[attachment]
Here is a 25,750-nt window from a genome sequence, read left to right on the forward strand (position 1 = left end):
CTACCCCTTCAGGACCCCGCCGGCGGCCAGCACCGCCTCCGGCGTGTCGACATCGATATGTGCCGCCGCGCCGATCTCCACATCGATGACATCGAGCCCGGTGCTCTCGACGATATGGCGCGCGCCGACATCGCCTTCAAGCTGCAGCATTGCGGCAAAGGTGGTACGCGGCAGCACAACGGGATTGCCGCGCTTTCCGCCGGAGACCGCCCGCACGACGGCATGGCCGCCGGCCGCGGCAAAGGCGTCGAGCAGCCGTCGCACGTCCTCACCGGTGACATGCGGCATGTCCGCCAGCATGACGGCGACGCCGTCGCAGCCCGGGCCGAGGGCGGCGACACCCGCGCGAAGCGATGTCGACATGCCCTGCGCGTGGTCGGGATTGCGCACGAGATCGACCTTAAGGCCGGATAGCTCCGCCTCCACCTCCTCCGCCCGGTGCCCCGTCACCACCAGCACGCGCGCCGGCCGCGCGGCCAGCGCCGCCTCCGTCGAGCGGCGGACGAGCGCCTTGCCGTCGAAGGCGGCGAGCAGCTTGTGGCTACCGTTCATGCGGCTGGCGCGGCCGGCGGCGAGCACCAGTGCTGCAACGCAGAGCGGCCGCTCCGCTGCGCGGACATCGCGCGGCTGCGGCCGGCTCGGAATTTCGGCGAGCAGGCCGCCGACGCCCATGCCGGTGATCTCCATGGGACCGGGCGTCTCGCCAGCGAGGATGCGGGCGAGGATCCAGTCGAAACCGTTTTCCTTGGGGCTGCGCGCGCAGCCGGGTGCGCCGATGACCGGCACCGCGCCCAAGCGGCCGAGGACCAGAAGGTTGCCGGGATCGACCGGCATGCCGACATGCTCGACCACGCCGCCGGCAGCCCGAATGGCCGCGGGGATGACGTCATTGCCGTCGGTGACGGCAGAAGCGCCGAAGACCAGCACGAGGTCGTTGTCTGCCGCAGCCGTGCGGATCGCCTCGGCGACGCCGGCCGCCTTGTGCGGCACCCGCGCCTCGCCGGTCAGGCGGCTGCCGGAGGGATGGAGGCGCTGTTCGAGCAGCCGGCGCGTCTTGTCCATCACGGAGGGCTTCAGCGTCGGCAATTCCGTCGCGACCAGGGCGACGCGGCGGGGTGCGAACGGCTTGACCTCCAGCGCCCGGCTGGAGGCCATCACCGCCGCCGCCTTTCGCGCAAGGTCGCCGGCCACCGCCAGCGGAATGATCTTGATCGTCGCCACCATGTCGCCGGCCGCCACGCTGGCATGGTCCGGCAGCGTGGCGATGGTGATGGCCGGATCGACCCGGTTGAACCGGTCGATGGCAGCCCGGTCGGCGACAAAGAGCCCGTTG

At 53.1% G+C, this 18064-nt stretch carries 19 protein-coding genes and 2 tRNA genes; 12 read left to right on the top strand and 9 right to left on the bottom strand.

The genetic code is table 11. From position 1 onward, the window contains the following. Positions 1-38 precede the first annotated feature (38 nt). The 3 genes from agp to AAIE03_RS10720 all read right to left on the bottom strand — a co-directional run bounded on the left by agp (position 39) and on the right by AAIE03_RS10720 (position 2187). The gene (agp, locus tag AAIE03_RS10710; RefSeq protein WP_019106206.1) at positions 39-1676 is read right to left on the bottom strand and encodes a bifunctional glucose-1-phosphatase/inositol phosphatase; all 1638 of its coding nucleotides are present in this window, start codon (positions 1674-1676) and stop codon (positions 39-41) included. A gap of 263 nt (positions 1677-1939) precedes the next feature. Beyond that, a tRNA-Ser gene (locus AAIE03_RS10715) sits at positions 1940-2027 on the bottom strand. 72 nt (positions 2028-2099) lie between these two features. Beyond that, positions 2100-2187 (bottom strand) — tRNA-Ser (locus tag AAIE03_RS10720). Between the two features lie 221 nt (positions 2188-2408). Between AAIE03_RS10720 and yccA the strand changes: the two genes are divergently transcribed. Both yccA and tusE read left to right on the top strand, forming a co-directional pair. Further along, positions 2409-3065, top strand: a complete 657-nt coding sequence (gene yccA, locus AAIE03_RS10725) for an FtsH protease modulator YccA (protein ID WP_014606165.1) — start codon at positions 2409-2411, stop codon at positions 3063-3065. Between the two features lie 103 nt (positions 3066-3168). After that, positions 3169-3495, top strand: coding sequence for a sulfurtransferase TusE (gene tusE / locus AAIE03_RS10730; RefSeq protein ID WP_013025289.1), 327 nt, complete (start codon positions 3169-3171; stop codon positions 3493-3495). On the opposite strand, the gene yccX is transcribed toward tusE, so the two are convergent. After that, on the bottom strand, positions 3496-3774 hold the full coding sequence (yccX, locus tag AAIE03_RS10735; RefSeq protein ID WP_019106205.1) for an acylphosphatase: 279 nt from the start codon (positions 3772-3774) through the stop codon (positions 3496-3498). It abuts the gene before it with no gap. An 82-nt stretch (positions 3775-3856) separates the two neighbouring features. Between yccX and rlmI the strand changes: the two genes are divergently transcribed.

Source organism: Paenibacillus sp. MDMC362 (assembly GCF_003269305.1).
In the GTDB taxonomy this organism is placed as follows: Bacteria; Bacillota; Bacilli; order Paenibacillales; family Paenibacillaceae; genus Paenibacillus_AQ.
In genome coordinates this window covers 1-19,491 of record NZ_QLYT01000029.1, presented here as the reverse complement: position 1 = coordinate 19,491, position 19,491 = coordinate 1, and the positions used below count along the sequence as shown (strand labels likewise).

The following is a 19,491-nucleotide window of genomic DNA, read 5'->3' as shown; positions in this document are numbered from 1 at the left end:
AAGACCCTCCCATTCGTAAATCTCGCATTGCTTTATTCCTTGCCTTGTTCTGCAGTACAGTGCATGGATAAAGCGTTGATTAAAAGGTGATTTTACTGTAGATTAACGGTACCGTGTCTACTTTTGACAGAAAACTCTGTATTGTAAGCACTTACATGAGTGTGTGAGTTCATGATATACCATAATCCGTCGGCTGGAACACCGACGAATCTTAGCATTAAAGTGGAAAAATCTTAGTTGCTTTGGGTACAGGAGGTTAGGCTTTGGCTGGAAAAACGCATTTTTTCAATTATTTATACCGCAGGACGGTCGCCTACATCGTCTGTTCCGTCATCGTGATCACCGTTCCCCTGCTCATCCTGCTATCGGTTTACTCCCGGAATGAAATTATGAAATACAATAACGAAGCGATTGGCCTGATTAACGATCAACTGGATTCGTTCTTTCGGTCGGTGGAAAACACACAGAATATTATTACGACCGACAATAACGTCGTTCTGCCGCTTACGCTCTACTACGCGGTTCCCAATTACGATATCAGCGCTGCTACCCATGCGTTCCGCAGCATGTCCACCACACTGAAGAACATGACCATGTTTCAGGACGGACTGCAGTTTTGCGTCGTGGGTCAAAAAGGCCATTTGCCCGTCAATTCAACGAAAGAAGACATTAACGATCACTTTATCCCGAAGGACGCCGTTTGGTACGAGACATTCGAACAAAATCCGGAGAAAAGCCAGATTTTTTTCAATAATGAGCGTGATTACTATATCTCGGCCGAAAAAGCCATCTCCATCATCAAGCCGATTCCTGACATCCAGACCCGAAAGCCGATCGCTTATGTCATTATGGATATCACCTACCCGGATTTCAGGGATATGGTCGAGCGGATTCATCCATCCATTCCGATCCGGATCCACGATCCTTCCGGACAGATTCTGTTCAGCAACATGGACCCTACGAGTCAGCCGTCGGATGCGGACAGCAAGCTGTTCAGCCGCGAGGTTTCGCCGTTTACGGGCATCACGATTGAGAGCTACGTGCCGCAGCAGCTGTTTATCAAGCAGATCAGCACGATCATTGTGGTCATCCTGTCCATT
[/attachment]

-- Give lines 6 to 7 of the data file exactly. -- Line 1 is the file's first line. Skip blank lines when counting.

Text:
In the GTDB taxonomy this organism is placed as follows: Bacteria; Bacillota; Bacilli; order Paenibacillales; family Paenibacillaceae; genus Paenibacillus_AQ.
In genome coordinates this window covers 1-19,491 of record NZ_QLYT01000029.1, presented here as the reverse complement: position 1 = coordinate 19,491, position 19,491 = coordinate 1, and the positions used below count along the sequence as shown (strand labels likewise).